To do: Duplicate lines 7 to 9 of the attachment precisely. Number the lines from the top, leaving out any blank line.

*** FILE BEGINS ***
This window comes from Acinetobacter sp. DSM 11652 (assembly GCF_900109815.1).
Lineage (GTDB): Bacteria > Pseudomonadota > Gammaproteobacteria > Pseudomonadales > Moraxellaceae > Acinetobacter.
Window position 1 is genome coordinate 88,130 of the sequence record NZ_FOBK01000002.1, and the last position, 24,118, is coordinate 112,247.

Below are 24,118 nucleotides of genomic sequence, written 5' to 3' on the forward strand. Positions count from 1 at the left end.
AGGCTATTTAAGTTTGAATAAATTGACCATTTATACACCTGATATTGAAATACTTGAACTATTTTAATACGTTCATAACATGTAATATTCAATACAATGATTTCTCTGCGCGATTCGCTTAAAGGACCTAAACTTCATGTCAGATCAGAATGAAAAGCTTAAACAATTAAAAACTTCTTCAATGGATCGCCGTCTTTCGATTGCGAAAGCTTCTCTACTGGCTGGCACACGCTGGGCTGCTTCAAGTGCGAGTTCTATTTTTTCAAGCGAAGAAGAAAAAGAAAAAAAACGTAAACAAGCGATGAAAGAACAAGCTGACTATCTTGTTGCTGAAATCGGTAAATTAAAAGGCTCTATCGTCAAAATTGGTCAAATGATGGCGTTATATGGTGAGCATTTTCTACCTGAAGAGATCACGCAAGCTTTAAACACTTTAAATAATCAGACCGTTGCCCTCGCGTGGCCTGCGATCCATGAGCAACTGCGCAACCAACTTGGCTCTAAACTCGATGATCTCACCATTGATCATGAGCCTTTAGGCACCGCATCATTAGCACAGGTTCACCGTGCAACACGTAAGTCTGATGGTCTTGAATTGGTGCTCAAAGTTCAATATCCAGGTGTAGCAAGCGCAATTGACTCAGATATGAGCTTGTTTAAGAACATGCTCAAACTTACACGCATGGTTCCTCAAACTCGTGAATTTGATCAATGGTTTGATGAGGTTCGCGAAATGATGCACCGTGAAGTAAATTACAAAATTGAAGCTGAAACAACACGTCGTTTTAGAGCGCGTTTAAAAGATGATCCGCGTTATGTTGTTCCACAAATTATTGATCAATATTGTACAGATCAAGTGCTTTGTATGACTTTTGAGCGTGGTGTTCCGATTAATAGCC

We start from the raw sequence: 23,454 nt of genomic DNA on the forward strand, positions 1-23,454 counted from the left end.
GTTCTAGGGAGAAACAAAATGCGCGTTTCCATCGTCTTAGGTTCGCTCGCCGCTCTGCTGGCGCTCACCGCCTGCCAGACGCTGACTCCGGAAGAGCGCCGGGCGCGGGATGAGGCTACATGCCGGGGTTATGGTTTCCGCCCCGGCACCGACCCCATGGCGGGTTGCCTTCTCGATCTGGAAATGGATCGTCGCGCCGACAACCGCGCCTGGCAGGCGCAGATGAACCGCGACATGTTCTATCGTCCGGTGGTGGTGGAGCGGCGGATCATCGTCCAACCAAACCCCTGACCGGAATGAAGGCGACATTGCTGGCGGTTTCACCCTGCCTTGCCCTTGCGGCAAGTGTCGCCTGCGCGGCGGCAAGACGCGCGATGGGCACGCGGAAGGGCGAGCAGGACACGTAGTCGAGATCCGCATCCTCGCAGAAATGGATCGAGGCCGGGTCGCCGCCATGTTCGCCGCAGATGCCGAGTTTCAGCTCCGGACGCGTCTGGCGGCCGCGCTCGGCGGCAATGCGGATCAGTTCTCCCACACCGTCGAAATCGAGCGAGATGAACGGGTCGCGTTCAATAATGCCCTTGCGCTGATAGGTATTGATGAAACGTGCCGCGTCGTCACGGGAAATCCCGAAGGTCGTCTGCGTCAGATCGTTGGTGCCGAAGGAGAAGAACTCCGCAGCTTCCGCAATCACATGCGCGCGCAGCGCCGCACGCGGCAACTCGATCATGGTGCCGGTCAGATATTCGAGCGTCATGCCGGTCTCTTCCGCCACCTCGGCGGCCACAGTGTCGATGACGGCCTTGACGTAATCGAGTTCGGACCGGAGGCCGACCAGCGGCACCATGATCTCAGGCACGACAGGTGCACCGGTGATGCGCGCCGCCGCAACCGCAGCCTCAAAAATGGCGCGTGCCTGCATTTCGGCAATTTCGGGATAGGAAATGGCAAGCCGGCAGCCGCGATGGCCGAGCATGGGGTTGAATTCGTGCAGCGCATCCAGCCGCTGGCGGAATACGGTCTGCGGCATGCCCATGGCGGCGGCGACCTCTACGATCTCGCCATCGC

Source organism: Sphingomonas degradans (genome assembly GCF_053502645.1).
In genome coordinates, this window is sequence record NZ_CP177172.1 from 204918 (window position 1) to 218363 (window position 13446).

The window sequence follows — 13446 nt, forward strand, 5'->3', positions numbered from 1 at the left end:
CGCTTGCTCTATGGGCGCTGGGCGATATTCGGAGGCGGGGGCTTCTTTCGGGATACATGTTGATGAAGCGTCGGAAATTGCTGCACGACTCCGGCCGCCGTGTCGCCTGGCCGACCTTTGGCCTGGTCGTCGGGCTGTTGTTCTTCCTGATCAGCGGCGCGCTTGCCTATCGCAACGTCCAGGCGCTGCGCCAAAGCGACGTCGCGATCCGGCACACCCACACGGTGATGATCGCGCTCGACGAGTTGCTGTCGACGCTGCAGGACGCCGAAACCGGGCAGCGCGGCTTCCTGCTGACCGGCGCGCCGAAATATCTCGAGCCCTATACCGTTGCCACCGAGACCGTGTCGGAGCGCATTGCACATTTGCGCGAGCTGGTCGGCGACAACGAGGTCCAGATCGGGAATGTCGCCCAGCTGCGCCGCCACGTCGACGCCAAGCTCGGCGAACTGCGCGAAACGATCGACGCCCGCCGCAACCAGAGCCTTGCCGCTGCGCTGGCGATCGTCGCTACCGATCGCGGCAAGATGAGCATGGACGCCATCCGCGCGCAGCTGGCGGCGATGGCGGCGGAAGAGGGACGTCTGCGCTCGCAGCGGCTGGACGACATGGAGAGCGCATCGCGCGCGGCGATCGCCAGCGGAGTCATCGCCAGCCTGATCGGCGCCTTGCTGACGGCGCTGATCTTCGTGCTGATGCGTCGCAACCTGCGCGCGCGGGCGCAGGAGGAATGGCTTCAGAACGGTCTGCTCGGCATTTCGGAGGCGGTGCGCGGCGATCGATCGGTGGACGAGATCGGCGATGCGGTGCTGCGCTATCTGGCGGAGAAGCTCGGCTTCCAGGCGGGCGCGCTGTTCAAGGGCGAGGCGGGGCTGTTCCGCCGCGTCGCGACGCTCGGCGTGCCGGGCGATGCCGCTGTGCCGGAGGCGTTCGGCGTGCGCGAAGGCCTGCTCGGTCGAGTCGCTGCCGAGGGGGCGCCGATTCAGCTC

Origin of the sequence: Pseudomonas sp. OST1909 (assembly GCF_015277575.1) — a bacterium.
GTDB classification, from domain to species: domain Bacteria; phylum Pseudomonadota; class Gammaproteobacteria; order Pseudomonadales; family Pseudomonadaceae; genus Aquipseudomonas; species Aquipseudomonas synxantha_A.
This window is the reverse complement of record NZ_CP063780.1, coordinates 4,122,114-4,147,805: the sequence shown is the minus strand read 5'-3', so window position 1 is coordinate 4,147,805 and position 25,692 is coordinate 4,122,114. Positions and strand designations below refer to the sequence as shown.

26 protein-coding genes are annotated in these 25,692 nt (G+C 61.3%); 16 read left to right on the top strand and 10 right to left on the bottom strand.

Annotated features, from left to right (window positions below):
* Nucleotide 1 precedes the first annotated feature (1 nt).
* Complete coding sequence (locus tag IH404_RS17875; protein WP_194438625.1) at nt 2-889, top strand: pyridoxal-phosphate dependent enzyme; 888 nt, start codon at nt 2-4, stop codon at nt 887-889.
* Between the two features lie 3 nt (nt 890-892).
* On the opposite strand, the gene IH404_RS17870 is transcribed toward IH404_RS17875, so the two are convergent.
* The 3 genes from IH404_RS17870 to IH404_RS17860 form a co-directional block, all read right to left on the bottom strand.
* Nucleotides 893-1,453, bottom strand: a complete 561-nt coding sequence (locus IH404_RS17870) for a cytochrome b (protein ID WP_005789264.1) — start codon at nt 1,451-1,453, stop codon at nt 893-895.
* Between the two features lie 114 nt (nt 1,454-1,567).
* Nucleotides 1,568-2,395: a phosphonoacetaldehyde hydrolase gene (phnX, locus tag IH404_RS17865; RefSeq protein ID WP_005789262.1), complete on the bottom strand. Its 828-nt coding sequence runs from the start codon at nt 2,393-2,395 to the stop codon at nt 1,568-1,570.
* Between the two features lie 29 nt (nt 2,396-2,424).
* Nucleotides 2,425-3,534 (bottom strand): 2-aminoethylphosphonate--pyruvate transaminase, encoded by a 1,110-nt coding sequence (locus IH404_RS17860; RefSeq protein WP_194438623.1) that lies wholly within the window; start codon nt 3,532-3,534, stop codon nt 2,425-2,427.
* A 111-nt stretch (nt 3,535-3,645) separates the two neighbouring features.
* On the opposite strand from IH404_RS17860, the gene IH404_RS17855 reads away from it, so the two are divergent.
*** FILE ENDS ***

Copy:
GTTCTAGGGAGAAACAAAATGCGCGTTTCCATCGTCTTAGGTTCGCTCGCCGCTCTGCTGGCGCTCACCGCCTGCCAGACGCTGACTCCGGAAGAGCGCCGGGCGCGGGATGAGGCTACATGCCGGGGTTATGGTTTCCGCCCCGGCACCGACCCCATGGCGGGTTGCCTTCTCGATCTGGAAATGGATCGTCGCGCCGACAACCGCGCCTGGCAGGCGCAGATGAACCGCGACATGTTCTATCGTCCGGTGGTGGTGGAGCGGCGGATCATCGTCCAACCAAACCCCTGACCGGAATGAAGGCGACATTGCTGGCGGTTTCACCCTGCCTTGCCCTTGCGGCAAGTGTCGCCTGCGCGGCGGCAAGACGCGCGATGGGCACGCGGAAGGGCGAGCAGGACACGTAGTCGAGATCCGCATCCTCGCAGAAATGGATCGAGGCCGGGTCGCCGCCATGTTCGCCGCAGATGCCGAGTTTCAGCTCCGGACGCGTCTGGCGGCCGCGCTCGGCGGCAATGCGGATCAGTTCTCCCACACCGTCGAAATCGAGCGAGATGAACGGGTCGCGTTCAATAATGCCCTTGCGCTGATAGGTATTGATGAAACGTGCCGCGTCGTCACGGGAAATCCCGAAGGTCGTCTGCGTCAGATCGTTGGTGCCGAAGGAGAAGAACTCCGCAGCTTCCGCAATCACATGCGCGCGCAGCGCCGCACGCGGCAACTCGATCATGGTGCCGGTCAGATATTCGAGCGTCATGCCGGTCTCTTCCGCCACCTCGGCGGCCACAGTGTCGATGACGGCCTTGACGTAATCGAGTTCGGACCGGAGGCCGACCAGCGGCACCATGATCTCAGGCACGACAGGTGCACCGGTGATGCGCGCCGCCGCAACCGCAGCCTCAAAAATGGCGCGTGCCTGCATTTCGGCAATTTCGGGATAGGAAATGGCAAGCCGGCAGCCGCGATGGCCGAGCATGGGGTTGAATTCGTGCAGCGCATCCAGCCGCTGGCGGAATACGGTCTGCGGCATGCCCATGGCGGCGGCGACCTCTACGATCTCGCCATCGC

Source organism: Sphingomonas degradans (genome assembly GCF_053502645.1).
In genome coordinates, this window is sequence record NZ_CP177172.1 from 204918 (window position 1) to 218363 (window position 13446).